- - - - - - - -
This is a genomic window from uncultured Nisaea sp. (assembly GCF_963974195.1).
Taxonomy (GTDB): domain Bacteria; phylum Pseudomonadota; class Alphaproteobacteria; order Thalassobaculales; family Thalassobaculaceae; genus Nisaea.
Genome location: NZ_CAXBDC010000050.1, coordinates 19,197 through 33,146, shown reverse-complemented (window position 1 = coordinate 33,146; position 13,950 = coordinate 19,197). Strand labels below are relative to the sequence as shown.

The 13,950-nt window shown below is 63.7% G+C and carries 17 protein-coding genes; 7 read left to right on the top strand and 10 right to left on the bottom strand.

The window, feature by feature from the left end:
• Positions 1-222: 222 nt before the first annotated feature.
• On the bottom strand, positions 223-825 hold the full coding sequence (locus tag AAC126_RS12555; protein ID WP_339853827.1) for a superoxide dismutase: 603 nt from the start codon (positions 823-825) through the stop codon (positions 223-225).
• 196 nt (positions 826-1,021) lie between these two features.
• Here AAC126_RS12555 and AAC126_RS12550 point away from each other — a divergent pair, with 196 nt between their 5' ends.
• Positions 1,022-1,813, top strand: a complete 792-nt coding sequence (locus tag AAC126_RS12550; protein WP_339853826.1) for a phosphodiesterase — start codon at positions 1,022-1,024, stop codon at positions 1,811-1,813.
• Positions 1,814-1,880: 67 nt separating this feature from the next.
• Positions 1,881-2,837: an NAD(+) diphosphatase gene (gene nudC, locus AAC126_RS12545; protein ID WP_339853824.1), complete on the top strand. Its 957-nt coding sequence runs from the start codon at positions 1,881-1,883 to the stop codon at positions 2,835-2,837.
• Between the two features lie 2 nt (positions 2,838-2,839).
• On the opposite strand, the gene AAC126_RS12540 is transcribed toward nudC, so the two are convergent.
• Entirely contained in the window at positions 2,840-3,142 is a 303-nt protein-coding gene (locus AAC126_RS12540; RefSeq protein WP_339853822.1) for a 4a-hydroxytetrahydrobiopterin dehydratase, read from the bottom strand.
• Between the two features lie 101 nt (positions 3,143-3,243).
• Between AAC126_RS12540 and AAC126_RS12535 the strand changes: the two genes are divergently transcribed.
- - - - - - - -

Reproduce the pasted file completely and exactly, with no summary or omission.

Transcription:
This is a genomic window from uncultured Nisaea sp. (assembly GCF_963974195.1).
Taxonomy (GTDB): domain Bacteria; phylum Pseudomonadota; class Alphaproteobacteria; order Thalassobaculales; family Thalassobaculaceae; genus Nisaea.
Genome location: NZ_CAXBDC010000050.1, coordinates 19,197 through 33,146, shown reverse-complemented (window position 1 = coordinate 33,146; position 13,950 = coordinate 19,197). Strand labels below are relative to the sequence as shown.

The 13,950-nt window shown below is 63.7% G+C and carries 17 protein-coding genes; 7 read left to right on the top strand and 10 right to left on the bottom strand.

The window, feature by feature from the left end:
• Positions 1-222: 222 nt before the first annotated feature.
• On the bottom strand, positions 223-825 hold the full coding sequence (locus tag AAC126_RS12555; protein ID WP_339853827.1) for a superoxide dismutase: 603 nt from the start codon (positions 823-825) through the stop codon (positions 223-225).
• 196 nt (positions 826-1,021) lie between these two features.
• Here AAC126_RS12555 and AAC126_RS12550 point away from each other — a divergent pair, with 196 nt between their 5' ends.
• Positions 1,022-1,813, top strand: a complete 792-nt coding sequence (locus tag AAC126_RS12550; protein WP_339853826.1) for a phosphodiesterase — start codon at positions 1,022-1,024, stop codon at positions 1,811-1,813.
• Positions 1,814-1,880: 67 nt separating this feature from the next.
• Positions 1,881-2,837: an NAD(+) diphosphatase gene (gene nudC, locus AAC126_RS12545; protein ID WP_339853824.1), complete on the top strand. Its 957-nt coding sequence runs from the start codon at positions 1,881-1,883 to the stop codon at positions 2,835-2,837.
• Between the two features lie 2 nt (positions 2,838-2,839).
• On the opposite strand, the gene AAC126_RS12540 is transcribed toward nudC, so the two are convergent.
• Entirely contained in the window at positions 2,840-3,142 is a 303-nt protein-coding gene (locus AAC126_RS12540; RefSeq protein WP_339853822.1) for a 4a-hydroxytetrahydrobiopterin dehydratase, read from the bottom strand.
• Between the two features lie 101 nt (positions 3,143-3,243).
• Between AAC126_RS12540 and AAC126_RS12535 the strand changes: the two genes are divergently transcribed.